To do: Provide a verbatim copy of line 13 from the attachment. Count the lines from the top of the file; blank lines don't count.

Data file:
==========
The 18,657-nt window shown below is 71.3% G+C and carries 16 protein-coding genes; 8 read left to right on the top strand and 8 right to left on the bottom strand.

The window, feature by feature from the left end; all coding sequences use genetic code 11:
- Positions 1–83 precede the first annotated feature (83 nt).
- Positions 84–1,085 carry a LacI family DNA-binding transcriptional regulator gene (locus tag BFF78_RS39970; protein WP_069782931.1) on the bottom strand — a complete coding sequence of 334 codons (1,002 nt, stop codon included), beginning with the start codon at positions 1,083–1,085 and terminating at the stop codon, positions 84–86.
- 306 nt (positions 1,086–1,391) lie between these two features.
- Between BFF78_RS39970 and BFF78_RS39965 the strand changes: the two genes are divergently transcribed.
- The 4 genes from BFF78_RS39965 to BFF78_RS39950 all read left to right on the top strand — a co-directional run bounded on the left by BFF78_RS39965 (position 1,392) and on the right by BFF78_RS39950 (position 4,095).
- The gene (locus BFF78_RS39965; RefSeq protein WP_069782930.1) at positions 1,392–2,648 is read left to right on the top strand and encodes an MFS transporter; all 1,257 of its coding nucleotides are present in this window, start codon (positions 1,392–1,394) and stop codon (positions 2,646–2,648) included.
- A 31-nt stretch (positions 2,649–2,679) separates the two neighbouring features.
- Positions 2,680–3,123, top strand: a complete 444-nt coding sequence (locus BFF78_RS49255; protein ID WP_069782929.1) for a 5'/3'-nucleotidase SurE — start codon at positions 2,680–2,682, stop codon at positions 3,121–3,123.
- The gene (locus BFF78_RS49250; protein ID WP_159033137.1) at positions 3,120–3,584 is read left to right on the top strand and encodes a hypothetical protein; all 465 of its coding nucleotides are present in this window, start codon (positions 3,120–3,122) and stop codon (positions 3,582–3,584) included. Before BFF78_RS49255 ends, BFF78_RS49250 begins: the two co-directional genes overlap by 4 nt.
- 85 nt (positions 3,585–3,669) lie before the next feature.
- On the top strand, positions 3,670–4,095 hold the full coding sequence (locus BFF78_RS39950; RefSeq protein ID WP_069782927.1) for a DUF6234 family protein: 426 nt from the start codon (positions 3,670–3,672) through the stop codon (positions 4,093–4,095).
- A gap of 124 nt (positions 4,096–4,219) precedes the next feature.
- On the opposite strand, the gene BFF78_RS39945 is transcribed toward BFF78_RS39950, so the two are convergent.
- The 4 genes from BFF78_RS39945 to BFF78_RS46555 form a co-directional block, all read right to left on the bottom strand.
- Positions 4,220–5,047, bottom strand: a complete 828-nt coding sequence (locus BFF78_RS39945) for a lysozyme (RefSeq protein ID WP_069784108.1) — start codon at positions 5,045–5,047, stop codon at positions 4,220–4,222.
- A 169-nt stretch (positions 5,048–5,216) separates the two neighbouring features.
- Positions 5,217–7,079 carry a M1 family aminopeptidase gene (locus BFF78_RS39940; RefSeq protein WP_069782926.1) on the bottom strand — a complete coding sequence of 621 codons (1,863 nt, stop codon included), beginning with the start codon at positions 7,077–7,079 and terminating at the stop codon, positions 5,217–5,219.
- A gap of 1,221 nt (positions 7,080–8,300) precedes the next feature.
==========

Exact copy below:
- On the top strand, positions 3,670–4,095 hold the full coding sequence (locus BFF78_RS39950; RefSeq protein ID WP_069782927.1) for a DUF6234 family protein: 426 nt from the start codon (positions 3,670–3,672) through the stop codon (positions 4,093–4,095).